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Producer-Director Richard Donner Will Drive 'Crazy Taxi' Video Game to Film

2 Jul, 2001 By: John Gaudiosi


Producer-director Richard Donner will be in the driver's seat of Crazy Taxi, a feature version of the Sega video game.

Goodman/Rosen Productions optioned the movie rights from Sega and brought it to the Donners Co. Donner will direct and executive produce the action film, which is being developed for a future summer release.

The Crazy Taxi games have sold more than 1 million units worldwide since the franchise debuted early last year. Crazy Taxi and Crazy Taxi 2, which shipped in May, have sold more than 768,000 units and generated more than $27 million combined on Dreamcast alone, according to NPD TRSTS Video Games Service. Crazy Taxi is the No. 3-selling title to date for the Dreamcast console, according to NPD.

The first game is available on Dreamcast and PlayStation 2 and is headed for Nintendo's Gamecube in the fall. Sega recently released a Dreamcast sequel, and is bringing the franchise to Gamecube and Microsoft's Xbox. The 3D racing games introduce a cast of colorful cab drivers and reward playersfor delivering customers from location A to location B as fast as possible by any means necessary.

Said Donner: "I plan on doing a lot of experimentation with this film, trying things no one's really played around with, to really put the audience in the front or back seat of the taxi during the action sequences.

"You can do a lot more with the camerawork in a movie to make the action sequences feel like those in the game."

Donner said he believes the game will translate well to the big screen because it is grounded in the real world.

"While a lot of video games are set in science fiction environments or fantasy worlds, Crazy Taxi is set in New York City with a Russian cab driver," Donner said. "If you do this right, it'll be a lot of fun."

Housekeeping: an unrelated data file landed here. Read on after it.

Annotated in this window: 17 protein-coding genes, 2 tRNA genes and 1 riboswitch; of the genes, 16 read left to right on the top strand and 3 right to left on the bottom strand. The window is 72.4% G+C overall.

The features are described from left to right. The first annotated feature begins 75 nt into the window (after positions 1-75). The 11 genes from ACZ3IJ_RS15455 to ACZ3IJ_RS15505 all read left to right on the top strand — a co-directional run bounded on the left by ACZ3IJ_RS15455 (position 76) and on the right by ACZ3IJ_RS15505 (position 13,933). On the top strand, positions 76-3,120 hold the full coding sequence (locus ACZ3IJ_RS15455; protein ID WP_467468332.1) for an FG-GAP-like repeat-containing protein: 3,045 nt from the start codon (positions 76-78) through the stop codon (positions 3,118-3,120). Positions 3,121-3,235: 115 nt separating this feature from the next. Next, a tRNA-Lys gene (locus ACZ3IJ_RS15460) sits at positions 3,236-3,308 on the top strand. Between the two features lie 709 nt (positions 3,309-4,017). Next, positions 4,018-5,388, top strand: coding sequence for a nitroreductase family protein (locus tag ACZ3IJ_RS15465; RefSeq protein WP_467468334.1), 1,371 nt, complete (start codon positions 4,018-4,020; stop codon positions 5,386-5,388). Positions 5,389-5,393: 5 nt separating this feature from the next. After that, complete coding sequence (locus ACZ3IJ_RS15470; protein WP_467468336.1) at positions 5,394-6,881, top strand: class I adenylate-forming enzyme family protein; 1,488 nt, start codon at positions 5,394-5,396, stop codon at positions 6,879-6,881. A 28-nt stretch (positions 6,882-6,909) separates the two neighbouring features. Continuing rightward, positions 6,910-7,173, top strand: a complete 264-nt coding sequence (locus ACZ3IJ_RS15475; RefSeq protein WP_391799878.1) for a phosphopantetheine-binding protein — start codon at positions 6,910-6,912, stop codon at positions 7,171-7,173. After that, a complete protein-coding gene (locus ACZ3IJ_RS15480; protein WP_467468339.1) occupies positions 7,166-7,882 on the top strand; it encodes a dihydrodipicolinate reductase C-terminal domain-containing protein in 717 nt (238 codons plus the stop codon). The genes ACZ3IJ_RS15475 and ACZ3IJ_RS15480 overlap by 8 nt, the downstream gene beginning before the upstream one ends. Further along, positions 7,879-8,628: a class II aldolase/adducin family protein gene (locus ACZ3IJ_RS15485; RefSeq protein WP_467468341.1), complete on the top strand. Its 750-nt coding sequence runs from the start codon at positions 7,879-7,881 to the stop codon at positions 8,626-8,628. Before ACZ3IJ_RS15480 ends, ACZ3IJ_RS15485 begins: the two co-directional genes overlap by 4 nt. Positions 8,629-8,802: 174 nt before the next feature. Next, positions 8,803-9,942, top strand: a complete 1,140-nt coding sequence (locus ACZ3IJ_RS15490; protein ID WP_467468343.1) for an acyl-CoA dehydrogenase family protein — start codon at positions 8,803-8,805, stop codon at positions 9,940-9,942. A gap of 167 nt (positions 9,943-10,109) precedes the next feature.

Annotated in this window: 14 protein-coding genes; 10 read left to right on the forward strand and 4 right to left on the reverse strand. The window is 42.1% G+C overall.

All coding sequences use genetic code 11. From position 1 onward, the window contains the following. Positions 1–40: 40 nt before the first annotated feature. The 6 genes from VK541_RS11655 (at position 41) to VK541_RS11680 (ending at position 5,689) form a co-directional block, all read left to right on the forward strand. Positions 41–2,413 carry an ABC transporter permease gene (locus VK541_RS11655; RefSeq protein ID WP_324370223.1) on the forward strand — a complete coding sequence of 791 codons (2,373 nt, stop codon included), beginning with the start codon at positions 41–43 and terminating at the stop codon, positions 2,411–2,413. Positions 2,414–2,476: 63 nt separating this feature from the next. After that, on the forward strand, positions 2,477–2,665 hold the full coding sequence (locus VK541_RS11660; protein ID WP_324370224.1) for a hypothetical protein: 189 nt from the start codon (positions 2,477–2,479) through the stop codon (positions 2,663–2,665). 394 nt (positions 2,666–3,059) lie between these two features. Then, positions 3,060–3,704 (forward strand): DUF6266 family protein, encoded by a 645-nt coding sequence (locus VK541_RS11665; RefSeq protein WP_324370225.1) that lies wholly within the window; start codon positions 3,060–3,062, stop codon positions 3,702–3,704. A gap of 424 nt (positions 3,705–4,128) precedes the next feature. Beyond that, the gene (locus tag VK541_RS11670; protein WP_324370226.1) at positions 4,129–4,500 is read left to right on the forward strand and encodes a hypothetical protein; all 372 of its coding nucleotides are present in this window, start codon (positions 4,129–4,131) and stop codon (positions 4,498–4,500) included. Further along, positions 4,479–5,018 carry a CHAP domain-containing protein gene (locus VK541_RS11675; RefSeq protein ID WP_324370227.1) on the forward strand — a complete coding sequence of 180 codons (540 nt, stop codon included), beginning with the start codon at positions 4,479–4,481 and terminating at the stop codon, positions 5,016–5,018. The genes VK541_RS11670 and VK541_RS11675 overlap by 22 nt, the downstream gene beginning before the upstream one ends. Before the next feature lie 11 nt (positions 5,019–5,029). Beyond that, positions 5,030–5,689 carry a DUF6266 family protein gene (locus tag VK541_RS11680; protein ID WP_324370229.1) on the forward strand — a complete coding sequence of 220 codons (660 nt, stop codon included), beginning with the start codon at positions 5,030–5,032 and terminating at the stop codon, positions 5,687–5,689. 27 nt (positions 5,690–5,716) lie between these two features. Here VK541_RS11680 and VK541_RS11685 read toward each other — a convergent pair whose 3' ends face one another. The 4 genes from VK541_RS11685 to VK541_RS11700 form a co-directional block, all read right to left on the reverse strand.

Sega will serve as a consultant throughout the film's production and might incorporate original characters scripted for the film in a future Crazy Taxi video game. At the very least, Sega will try totime a future video game release with the film or home video window.

"We have a lot of properties that have entertainment potential, including Space Channel 5, Virtua Fighter and Jet Grind Radio," Jane Thompson, director of licensing and character development at Sega of America, said. "Film and TV provides us with another avenue to expand our video games into entertainment."

Although the success of Lara Croft: Tomb Raider should help Crazy Taxi, Donner is in no hurry to rush the film out to capitalize on other video game-to-movie successes.

"There are going to be a lot of video game-based movies behind Crazy Taxi, and probably a few in front of it, but that won't affect this film," Donner said. "When we have a solid script and we're ready to do it, we'll do it."

This marks the second video game catch for Goodman/Rosen, which is also working with Fireworks Entertainment and 4 Kids Entertainment to turn Nintendo's Perfect Dark game into a TV series as early as fall 2002 and into a future film franchise.

(Source: The Hollywood Reporter)

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